- What is a Buy-to-Let mortgage?
- Deposits and interest rates
- Finding the best deal
- Legal issues
Thinking of becoming a landlord? Well, if you need to borrow money you’ll need to get yourself a buy-to-let mortgage.
They’re very similar to standard mortgages, but there are some crucial differences that you’ll need to familiarise yourself with before taking the plunge.
What is a Buy-to-Let mortgage?
If you wish to lend money to buy a property with the intention of renting it out, you’ll need a buy-to-let mortgage. On the other hand, if you plan to rent out your current home you either need “consent to let” from your lender or to remortgage to a buy-to-let mortgage.
Like mainstream mortgages, buy-to-let mortgages can be fixed or variable. Payments can be on a repayment (capital plus interest) basis or interest-only.
Deposits and interest rates
Deposit requirements for these types of mortgage are stricter than for residential mortgages. Most lenders will want a minimum deposit of 25%. So if you’re buying a rental property for £200,000 you’ll need to put down at least £50,000 as a deposit.
The amount you can borrow in relation to the value of the property is known as the loan-to-value or LTV. If you have a 25% deposit the LTV is 75%. When you compare buy-to-let mortgages you will see the maximum LTV available on a particular product; generally the lower the LTV, the lower the interest rate. So the best way to get a competitive rate on a buy-to-let mortgage is to save a big deposit.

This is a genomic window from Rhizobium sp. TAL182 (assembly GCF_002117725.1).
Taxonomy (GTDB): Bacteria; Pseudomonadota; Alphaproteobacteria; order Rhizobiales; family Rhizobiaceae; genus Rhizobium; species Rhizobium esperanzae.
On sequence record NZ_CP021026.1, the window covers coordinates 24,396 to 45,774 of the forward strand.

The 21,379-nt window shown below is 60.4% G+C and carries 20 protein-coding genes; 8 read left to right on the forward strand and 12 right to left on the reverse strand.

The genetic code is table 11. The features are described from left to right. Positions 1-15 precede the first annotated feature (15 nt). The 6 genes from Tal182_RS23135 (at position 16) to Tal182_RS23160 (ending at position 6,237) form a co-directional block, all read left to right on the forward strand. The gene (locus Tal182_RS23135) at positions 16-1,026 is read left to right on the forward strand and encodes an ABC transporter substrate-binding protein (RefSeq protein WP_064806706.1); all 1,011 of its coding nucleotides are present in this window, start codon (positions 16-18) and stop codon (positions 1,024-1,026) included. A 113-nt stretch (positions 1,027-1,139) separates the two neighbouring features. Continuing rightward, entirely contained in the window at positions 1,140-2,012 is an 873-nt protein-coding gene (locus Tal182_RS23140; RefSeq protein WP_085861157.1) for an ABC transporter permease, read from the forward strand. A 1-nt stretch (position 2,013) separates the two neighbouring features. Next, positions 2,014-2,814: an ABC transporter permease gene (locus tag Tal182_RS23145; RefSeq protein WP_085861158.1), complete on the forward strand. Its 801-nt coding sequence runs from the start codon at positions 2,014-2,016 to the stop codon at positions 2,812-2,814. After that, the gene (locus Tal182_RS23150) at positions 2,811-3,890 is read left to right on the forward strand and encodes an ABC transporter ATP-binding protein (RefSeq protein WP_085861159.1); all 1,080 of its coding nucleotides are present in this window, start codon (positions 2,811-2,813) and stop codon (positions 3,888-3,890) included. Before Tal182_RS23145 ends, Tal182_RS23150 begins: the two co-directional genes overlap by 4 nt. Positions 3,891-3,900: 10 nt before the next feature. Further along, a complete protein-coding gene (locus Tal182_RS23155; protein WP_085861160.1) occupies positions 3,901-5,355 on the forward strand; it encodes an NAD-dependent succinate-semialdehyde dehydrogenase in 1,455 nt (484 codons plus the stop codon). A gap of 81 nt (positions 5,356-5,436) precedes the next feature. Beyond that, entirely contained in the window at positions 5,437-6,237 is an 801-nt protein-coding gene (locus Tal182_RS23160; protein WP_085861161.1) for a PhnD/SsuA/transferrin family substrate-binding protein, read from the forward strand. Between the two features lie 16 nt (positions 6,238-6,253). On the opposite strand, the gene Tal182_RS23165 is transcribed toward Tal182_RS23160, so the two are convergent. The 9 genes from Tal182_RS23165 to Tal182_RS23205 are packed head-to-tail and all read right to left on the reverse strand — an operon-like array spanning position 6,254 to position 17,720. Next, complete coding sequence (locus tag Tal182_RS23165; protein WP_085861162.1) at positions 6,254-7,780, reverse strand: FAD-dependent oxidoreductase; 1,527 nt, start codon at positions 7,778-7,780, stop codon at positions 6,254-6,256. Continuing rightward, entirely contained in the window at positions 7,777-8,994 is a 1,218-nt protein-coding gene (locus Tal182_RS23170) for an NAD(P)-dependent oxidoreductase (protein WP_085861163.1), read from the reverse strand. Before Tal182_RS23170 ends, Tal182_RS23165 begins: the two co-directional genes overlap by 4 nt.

Interest rates on buy-to-let mortgages tend to be higher than on residential mortgages. This is to reflect the increased risk to the lender of the mortgage not being paid.
One of the key areas of difference between a buy-to-let mortgage and a mortgage on your home is how affordability is assessed. Applications for BTL mortgages are generally assessed on the basis of the rental income rather than the borrower’s personal income.
For the rent to just cover the mortgage isn’t enough. Mortgage lenders will require “rental cover” of at least 125%. So if your mortgage payment is £1,000 a month you’ll need rent of at least £1,250 a month.
The "rental value" of your property will be verified by the surveyor who conducts the mortgage valuation. However, you can do your own research before this by talking to local letting agents.
The extra rental income is intended to cover other costs you will have as a landlord. These include covering void periods, maintenance, letting agent’s fees, annual safety checks and insurance.
If you opt for a variable rate or tracker mortgage the lender will also check you can afford the mortgage if rates go up.
Finding the best deal
Whichever buy-to-let mortgage you choose make sure you read the terms and conditions. Some buy-to-let mortgages ban tenancy agreements lasting more than one year while others won’t allow the property to be let to tenants on benefits.
If you rent out a property and don’t have a buy-to-let mortgage or consent to let, you could be convicted of mortgage fraud. Likewise, you can’t have a buy-to-let mortgage and live in the property yourself. In short, buy-to-let mortgages are strictly for landlords only.